Beach camping in Wickiup Reservoir with fishing

Fish for giant brown trout or go for a swim at this high desert reservoir.

97% (380 reviews)
97% (380 reviews)

Popular camping styles for Wickiup Reservoir

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Beach camping in Wickiup Reservoir with fishing guide

Overview

Not far from the town of La Pine in the Central Oregon high desert, Wickiup Reservoir is a well-known spot for cooling off in the oftentimes sweltering summer months. Both non-motorized and motorized boats are allowed here, and there are multiple boat launches, with two at the two lakeside campgrounds and a third on the reservoir’s eastern banks. Wickiup Reservoir is also a popular spot for both birdwatching and fishing, particularly if you're hoping to catch a large brown trout. While many people fish directly from their boats, shore fishing is an option earlier in the season.

Notable campgrounds

Tips for snagging a campsite

  1. Reservations for the can be made directly through the Forest Service, either online using recreation.gov or over the phone. Campsites open up for reservation six months in advance, at 6 am.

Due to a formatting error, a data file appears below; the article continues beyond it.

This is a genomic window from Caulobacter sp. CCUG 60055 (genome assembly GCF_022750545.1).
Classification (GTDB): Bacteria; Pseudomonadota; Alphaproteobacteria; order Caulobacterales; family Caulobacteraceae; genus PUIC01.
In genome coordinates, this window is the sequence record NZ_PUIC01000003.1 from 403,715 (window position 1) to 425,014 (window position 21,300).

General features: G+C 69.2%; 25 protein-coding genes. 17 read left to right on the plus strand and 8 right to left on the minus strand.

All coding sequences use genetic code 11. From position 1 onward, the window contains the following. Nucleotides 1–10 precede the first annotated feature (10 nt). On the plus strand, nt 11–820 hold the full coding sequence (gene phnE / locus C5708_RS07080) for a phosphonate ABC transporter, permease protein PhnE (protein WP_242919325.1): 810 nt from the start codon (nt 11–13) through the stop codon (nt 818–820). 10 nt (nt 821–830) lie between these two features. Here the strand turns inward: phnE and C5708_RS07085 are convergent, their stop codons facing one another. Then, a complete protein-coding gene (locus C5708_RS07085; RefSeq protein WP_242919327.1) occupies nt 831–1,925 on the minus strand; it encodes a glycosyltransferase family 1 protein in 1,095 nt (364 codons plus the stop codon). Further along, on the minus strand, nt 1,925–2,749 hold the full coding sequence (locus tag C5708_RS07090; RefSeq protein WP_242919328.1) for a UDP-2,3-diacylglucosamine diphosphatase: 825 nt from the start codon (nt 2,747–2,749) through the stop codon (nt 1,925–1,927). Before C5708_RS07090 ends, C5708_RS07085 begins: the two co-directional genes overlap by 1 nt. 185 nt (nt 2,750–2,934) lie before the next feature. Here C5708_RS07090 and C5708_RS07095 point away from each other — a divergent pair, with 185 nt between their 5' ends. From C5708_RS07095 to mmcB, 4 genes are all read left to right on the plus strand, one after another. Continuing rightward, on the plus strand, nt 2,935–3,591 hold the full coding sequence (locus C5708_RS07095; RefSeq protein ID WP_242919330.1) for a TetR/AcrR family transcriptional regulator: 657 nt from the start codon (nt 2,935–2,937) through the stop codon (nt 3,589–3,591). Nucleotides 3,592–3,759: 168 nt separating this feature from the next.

2. The peak season runs from the end of May until the end of September. Outside of that time, campsites are available on a first-come, first-served basis.
  3. If you can’t find a spot at Wickiup, note that there are still tons of places to camp in the area, both in nearby state parks, on BLM land, and at privately run Hipcamps.

When to go

The best time to visit Wickiup Reservoir is in late spring or early autumn, when the weather is warm and dry and the crowds are fewer. July and August are also great months if you like warm weather, but the reservoir and area campgrounds can get very busy with summer vacationers. Accessing the area during the cold winter months can be challenging due to heavy snowfall.

Know before you go

  • The easiest place to pick up groceries and other supplies is the town of La Pine, about a half-hour drive from the reservoir.
  • Do not enter the water during cyanobacteria (harmful algae) blooms. The forest service puts out alerts about blooms, but it's always a good idea to do a visual check just in case. Water that looks foamy or thick and is a green, blue, or brownish-read color should be avoided.
  • Forest fires are an issue in this part of the forest, and bans on fires and even some types of cooking devices are not uncommon. Check before igniting anything.

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